I guess it’s fitting that the last In the Bins for 2008 would be “40” as this was my 40th year on this planet. Admidst the Christmas craziness, I managed to hit Half-Price Books a couple of times in December. One trip I dumped off a bunch of vinyl, CD’s and books to get some funny money (which I promptly spent there -‘natch). I made the second trip to take advantage of their post-holidays 20% off everything sale.
Born to Run – 30th Anniversary Edition – Bruce Springsteen (CD, 2 DVD, Columbia 82796 94175 2, 2005) ($15.00) This is the very nicely-done longbox boxset with the 2005 remaster of Born to Run done by the infamous Bob Ludwig. Somehow I managed to not pick this up during the closing of Sam Goody in Cedar Rapids. They had a number of copies of this I recall. Along with the remaster– which is packaged in a mini reproduction of the original gatefold sleeve– there are two DVD’s. The first DVD is “Wings for Wheels: The Making of Born to Rum”– a documentary about the making of Born to Run which is really informative. Bruce hanging out in the studio listening to the original session tapes for Born to Run and we hear some parts that weren’t used in the eventual release. The second DVD is a ful-length (2 hour!) concert of Bruce and E Street at the Hammersmith Odeon in London from 1975. This concert is mentioned in the the documentary. I guess that this show is on the heels of the release of Born to Run and Springsteen was pissed about some fliers that were all over the venue that said “London is finally ready for Bruce Springsteen” so before the show he tore them all down. It wasn’t until he started digging through his vaults years later that he realized that this show was worthy for release even though in his mind it wasn’t a good one. A very good concert capturing the emerging power that was E Street back then.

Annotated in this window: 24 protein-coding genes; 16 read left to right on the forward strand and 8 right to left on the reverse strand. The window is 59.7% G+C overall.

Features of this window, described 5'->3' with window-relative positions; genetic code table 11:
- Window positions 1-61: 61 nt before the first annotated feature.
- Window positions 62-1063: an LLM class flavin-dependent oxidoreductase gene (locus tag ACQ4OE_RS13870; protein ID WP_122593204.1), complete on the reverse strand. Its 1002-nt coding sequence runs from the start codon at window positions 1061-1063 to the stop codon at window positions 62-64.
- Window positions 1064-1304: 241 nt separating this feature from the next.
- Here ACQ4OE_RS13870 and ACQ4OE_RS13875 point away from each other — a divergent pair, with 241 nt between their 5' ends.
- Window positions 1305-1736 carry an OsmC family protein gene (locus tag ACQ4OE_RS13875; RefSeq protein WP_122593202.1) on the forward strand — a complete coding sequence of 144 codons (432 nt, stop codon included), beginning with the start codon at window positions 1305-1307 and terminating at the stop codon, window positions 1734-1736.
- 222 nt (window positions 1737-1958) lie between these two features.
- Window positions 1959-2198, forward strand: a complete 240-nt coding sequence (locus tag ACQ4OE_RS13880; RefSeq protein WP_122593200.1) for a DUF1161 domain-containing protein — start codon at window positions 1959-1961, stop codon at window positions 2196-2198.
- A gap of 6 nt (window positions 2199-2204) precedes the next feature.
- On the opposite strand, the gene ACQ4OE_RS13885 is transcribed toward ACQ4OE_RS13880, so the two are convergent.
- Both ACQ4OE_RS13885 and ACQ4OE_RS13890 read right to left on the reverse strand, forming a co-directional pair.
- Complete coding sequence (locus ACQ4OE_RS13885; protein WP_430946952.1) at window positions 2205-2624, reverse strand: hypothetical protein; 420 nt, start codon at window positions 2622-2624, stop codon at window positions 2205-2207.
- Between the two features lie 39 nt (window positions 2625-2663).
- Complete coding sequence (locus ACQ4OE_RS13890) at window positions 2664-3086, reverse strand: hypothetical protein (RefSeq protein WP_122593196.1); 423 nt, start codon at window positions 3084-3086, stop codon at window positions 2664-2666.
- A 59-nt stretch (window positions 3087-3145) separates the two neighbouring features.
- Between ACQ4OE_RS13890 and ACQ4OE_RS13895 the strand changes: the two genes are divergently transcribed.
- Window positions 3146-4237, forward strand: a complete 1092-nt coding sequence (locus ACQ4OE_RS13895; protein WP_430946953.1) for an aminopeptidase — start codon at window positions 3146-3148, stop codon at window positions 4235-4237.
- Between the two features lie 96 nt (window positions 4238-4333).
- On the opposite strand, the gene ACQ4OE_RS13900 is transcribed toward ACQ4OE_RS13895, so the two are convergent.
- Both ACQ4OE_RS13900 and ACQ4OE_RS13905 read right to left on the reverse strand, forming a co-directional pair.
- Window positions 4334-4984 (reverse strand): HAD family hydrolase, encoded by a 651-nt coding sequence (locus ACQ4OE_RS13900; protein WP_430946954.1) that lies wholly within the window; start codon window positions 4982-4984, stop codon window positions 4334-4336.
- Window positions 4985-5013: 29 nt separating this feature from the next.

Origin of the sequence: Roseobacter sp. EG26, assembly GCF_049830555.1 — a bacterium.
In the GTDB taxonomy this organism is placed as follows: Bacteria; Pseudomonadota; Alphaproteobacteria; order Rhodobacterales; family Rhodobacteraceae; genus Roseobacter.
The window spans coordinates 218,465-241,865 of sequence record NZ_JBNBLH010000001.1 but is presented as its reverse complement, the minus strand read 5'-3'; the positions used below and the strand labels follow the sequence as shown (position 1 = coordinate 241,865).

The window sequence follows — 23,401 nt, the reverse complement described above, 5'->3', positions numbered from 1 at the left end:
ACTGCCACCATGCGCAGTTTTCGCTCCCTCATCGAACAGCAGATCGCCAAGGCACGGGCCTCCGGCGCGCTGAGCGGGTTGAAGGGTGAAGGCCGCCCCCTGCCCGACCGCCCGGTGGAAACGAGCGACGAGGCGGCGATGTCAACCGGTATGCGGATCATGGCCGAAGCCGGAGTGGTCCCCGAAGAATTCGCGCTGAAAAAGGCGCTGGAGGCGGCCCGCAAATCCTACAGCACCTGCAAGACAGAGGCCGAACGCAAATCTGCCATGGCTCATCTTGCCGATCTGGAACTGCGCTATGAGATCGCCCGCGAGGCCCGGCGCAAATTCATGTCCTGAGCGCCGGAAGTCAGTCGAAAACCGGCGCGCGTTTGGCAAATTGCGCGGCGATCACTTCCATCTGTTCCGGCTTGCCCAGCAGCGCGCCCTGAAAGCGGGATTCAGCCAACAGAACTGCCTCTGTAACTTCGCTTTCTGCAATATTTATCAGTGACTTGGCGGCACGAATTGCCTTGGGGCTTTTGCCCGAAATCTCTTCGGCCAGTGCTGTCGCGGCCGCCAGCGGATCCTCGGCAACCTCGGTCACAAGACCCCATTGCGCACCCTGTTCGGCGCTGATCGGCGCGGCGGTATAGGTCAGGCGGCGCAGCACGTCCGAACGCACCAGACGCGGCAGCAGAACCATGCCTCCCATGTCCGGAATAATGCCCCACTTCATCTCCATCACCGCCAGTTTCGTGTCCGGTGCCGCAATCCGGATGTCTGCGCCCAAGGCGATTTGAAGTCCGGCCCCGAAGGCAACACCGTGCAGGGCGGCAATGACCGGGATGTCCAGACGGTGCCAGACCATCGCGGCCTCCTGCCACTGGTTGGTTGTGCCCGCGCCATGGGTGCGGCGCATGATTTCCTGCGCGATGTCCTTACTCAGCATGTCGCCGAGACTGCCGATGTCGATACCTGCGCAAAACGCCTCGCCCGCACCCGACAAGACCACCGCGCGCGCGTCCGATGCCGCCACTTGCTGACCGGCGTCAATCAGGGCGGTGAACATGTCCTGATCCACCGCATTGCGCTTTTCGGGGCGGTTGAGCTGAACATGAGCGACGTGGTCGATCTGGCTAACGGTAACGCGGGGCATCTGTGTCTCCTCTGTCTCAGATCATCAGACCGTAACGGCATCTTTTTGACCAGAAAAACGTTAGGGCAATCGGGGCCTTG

Adam’s Apple – Wayne Shorter (LP, Blue Note BLUNT 4232, 1966) ($7.98) From what I can tell, this is a new record. There were multiple copies of these “140 gram” LP’s in the Jazz section at HPB. There were only three titles, and out of them, I picked this one without having heard it before. I recognized Wayne Shorter as the sideman for Davis as well as Art Blakey and this record has Herbie Hancock on it as well, so I figured it was a safe bet. The LP and sleeve are direct reproductions of the original release, but it comes with a nice clear envelope-style outer sleeve. The inner sleeve is a vellum-type paper which should keep the record in good shape for years to come. I can’t find any information about this pressing– what date it was released or who did the mastering. The album is part of Wayne Shorter’s run of solo albums on Blue Note while working in Miles Davis’s “Second Great Quintet” from ’64 to ’68 along with Hancock. Effectively Shorter replaced John Coltrane in the band after Davis convinced him to leave Art Blakey’s Jazz Messengers in 1964. From 1964 to 1970 Shorter recorded nine albums for Blue Note. Generally Shorter’s 1965 release Speak No Evil is regarded as his best work, but Adam’s Apple is regarded highly as well. Adam’s Apple follows an insane four releases in 1965 wrapping up with the free-jazz workout The All-Seeing Eye. Adam’s Apple is considered a return to form of sorts with carefully structured melodies. I also downloaded the 256Kbps mp3’s from Amazon which were based on the “Rudy Van Gelder Edition” series and included a bonus track “The Collector” which was written by Hancock. A great album which fits nicely with my Davis, Coltrane and Blakey releases from this period.